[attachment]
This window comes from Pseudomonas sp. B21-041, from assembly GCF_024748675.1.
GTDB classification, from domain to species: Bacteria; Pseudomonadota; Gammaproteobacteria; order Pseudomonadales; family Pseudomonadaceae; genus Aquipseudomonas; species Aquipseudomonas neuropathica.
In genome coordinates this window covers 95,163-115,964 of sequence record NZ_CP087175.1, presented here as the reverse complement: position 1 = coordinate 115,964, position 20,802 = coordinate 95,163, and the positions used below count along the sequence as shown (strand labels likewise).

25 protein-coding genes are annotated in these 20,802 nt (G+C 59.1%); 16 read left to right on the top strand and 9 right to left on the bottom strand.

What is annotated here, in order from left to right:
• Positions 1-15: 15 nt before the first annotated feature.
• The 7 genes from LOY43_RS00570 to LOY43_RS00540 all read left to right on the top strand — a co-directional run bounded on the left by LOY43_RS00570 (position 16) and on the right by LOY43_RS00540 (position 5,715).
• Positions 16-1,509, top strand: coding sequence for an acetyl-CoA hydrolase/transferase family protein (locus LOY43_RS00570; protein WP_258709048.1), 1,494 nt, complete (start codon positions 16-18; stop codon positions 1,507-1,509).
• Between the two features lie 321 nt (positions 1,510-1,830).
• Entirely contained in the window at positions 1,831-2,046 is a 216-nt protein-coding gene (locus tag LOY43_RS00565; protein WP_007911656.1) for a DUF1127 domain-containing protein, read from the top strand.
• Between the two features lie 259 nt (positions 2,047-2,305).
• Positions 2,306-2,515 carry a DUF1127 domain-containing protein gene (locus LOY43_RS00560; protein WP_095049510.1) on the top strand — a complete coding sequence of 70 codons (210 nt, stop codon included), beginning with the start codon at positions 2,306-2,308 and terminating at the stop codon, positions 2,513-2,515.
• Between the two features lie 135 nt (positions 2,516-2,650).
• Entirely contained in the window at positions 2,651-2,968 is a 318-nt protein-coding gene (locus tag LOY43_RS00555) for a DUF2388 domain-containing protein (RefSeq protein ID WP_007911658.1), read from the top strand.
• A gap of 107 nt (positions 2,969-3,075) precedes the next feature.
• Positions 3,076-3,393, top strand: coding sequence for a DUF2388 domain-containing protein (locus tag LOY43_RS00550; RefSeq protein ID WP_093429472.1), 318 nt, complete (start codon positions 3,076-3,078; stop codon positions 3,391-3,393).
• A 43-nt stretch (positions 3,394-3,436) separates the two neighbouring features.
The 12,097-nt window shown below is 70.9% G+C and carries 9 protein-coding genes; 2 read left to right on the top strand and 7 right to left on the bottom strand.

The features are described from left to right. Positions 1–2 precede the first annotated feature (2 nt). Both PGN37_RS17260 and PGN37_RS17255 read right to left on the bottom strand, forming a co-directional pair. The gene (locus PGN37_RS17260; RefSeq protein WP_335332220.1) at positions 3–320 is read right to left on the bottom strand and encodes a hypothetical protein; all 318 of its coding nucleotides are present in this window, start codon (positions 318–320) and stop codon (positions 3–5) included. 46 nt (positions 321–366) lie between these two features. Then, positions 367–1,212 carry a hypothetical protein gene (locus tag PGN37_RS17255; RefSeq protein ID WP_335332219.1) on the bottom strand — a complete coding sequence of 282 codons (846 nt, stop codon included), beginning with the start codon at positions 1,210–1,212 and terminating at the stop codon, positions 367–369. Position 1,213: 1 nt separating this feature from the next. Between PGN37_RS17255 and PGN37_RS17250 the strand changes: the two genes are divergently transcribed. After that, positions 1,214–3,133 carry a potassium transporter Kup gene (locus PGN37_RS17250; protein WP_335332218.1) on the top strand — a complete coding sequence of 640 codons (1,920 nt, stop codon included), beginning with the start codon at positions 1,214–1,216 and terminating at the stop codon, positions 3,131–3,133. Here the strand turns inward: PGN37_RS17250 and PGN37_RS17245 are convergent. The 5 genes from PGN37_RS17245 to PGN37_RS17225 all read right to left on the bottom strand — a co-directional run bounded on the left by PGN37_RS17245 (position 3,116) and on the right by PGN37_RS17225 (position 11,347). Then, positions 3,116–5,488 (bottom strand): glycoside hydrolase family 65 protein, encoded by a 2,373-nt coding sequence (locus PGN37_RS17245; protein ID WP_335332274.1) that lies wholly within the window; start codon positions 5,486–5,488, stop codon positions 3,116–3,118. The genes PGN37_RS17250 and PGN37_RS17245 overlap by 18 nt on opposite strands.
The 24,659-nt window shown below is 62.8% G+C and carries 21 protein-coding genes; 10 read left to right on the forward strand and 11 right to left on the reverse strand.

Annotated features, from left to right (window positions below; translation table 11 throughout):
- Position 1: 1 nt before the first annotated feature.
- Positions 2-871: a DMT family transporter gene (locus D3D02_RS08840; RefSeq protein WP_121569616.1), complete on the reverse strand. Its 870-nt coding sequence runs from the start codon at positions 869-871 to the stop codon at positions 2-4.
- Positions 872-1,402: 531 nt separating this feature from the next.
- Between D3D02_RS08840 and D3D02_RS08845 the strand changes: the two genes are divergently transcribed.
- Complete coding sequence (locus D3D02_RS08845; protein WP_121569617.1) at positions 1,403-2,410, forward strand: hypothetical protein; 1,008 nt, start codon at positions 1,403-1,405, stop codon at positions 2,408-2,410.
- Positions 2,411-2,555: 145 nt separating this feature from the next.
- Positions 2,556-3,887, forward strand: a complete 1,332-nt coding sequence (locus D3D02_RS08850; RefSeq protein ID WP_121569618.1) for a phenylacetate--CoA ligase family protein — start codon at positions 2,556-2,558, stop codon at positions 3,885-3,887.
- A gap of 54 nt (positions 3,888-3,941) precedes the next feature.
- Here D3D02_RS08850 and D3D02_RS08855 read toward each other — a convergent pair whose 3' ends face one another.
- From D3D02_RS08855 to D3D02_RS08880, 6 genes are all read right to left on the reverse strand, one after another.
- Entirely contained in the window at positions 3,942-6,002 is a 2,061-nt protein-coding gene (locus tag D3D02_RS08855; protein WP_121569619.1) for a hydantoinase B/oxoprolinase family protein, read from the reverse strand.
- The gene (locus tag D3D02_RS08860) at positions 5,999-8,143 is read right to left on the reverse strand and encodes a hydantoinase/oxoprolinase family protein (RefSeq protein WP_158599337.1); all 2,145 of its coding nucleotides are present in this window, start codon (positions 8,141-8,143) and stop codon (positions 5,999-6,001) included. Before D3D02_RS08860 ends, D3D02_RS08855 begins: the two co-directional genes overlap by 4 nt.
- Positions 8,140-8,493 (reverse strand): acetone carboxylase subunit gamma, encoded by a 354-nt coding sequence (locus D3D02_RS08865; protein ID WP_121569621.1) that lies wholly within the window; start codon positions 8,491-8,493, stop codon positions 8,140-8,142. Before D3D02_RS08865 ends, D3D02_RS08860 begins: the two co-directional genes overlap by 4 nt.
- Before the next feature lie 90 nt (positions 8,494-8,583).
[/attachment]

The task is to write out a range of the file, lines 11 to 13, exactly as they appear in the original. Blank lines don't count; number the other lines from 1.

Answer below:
• Between the two features lie 259 nt (positions 2,047-2,305).
• Positions 2,306-2,515 carry a DUF1127 domain-containing protein gene (locus LOY43_RS00560; protein WP_095049510.1) on the top strand — a complete coding sequence of 70 codons (210 nt, stop codon included), beginning with the start codon at positions 2,306-2,308 and terminating at the stop codon, positions 2,513-2,515.
• Between the two features lie 135 nt (positions 2,516-2,650).